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Human Resources and The Evolution of the Employee

by Toby Margetts, Consultant at Squiz

The internet would have you believe that we’re hurtling down a path towards HR nirvana: a golden age of unprecedented engagement and interaction between employers and employees driven largely by the rapid increase of technology and the benefits it brings.

While the internet might be onto something, there is surprisingly little attention given to the employees themselves and how their evolution — rather than the world around them — is shaping the HR landscape.

10 years ago millennials were barely old enough to enter the workforce — now they’ve overtaken the baby boomers and Gen Xers to make up the majority. This presents a serious challenge for HR departments, not least because each generation places value on different things.

Baby boomers (born between 1946–1964)

Baby boomers worked for organisations with complex corporate hierarchies and research shows that they identified their strengths as organisational memory, optimism, and a willingness to work long hours. Motivated by position, perks and prestige, baby boomers are likely to define themselves by their professional achievements and as such are also very competitive and goal-oriented.

This focus on work ethic, loyalty and a culture of overworking contrasts heavily with the generations that followed and gives rise to the baby boomers’ perception that millennials are work-shy, entitled job hoppers.

Generation X (born between 1965–1980)

The middle child of generations and also the smallest, sandwiched between two much larger generations in baby boomers and millennials. Gen Xers are considered independent, tech-savvy, pragmatic and confident — many of these attributable to the ‘latchkey’ upbringing that saw many children of this generation home-alone for parts of the day, for example before parents got home from work.

Gen Xers favour a work life balance that was likely denied to their baby boomer parents, are prone to changing jobs frequently and distrust corporate motives. They are self-reliant and tend to be individualistic with a preference for concise forms of communication like email.

Millennials (born between 1981–1997)

Millennials have a markedly different outlook on what they expect from their employer and employment experience. They are highly educated, proficient with technology, self-confident, able to multi-task and have lots of energy. They favour teamwork over isolation, seek challenges yet value a good work life balance. Unlike their baby boomer parents, millennials are unlikely to give up a lifestyle in favour of a career, valuing travel and flexibility in their working arrangements.

Arguably millennials’ greatest contribution to the workforce is their savviness with technology and their ability to apply it creatively to their roles and the organisations in which they work, helping to make processes more efficient, and save time and money. With this increase in savviness comes an increase in expectations in how millennials engage with their organisations. Antiquated HR processes are quickly exposed by millennials who are used to intuitive interfaces and seamless user experiences.

What it means for HR departments

An interesting challenge has arisen for HR departments everywhere who must strike a balance by adjusting policies and practices to meet worker’s changing workplace values and perspectives. An HR strategy must be sensitive to the fact that workers have evolved (and will continue to do so) and generational gaps exist within an organisation. These should be embraced. Ironically it’s likely to be the application of technology — the thing that most separates millennials with their generational counterparts — that helps HR departments create engaging tools that bring these generations together. These tools can provide tailored experiences to employees regardless of their values and perspectives and also create a shared sense of purpose within an organisation that everyone can buy into.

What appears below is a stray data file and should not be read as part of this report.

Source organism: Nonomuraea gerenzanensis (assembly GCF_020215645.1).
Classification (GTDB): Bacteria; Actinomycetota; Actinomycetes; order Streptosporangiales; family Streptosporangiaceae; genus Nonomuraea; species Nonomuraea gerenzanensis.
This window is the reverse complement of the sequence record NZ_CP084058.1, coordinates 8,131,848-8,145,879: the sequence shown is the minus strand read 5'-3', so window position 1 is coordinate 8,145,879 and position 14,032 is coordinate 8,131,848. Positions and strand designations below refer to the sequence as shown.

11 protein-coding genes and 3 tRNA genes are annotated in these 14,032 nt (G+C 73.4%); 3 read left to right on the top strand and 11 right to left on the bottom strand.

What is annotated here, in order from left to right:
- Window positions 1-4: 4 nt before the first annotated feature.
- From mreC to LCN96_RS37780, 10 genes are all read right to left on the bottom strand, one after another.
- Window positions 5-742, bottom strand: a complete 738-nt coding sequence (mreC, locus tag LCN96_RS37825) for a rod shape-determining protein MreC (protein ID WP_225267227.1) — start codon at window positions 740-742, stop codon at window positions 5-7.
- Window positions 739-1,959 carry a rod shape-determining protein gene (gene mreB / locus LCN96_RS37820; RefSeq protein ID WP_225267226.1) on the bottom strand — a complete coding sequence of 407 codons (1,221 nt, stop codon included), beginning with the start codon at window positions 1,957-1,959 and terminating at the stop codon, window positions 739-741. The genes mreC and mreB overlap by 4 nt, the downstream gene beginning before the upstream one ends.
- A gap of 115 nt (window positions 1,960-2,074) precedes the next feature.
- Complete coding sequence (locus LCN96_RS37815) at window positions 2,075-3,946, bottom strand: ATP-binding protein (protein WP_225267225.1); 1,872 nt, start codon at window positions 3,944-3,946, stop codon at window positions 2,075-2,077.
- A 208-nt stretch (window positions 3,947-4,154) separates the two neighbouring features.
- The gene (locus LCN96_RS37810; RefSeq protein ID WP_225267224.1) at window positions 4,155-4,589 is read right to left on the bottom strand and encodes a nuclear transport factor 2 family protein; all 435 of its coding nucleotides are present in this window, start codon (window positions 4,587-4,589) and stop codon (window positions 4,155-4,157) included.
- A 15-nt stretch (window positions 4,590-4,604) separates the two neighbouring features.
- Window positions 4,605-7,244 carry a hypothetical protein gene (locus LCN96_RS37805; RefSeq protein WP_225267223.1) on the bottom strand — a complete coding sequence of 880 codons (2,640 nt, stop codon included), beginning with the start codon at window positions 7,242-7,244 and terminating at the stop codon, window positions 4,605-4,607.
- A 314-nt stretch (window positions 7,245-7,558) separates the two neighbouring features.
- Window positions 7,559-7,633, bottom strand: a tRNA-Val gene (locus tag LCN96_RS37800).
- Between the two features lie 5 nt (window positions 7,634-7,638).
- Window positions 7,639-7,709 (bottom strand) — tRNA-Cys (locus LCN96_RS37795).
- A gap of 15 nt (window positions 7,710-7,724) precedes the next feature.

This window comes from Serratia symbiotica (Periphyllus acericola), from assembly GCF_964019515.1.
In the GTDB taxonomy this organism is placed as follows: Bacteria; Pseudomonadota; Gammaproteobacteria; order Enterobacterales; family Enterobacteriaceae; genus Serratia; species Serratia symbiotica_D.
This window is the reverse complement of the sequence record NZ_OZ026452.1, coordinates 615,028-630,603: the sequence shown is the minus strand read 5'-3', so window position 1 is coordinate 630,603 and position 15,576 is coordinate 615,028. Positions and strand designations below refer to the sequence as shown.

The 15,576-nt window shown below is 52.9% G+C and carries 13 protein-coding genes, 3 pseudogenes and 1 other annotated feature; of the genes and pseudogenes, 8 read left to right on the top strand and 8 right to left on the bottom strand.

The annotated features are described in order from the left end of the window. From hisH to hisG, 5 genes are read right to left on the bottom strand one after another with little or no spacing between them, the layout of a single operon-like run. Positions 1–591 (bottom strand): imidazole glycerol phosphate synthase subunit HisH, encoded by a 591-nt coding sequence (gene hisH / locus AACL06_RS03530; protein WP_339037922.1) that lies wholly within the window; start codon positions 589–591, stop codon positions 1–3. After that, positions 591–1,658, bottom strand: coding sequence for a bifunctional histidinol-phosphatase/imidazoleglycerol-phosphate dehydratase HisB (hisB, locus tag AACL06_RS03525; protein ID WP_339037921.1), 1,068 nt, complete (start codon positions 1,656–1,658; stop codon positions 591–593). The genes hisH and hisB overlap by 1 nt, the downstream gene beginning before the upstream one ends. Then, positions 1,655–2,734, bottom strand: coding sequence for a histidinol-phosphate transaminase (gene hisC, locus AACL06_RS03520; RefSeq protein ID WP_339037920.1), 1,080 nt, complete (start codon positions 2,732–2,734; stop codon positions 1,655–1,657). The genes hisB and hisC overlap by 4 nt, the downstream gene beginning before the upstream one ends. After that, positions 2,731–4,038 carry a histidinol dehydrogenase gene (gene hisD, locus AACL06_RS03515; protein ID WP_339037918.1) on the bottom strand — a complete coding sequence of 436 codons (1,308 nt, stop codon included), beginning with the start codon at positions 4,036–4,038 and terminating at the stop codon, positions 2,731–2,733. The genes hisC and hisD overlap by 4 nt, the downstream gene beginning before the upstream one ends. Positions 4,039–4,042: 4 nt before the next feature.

What does the future look like?

The future of HR is facing an interesting and unpredictable future as we begin to see the Gen Zers (born between 1998–2005) enter the workforce. A significant aspect of Gen Zers is their widespread usage of the internet from a young age and they present a new set of characteristics (albeit more closely linked to those of millennials) for HR departments to consider.

Early research indicates that these characteristics are likely to include an inclination for more entrepreneurial pursuits in the form of starting their own businesses and employing others. This will be aided by unprecedented access to people, resources and information from an early age. As a result, Gen Zers are likely to want to work in a culture that enables them to focus on new projects that are directly tied to business successes.

In addition, Gen Zers are thought to be less influenced by money and, somewhat surprisingly, prefer more traditional methods of communication such as face-to-face — despite being brought up with instant messaging, email and social media snippets. This could be a very important insight as it would be logical for HR departments to assume that Gen Zers would favour more digital means of communication.

It’s clearly an unpredictable and changeable time to be involved in HR strategy, but the smart application of technology is creating exciting opportunities to meet these challenges head-on and create increasingly engaged workforces that can seamlessly use the tools at their disposal. With the Alpha generation (born after 2005) just around the corner it’s fair to say that things aren’t going to get any more predictable but there’s every chance the role of the HR professional will need to evolve as quickly as the workers that are affecting such great changes.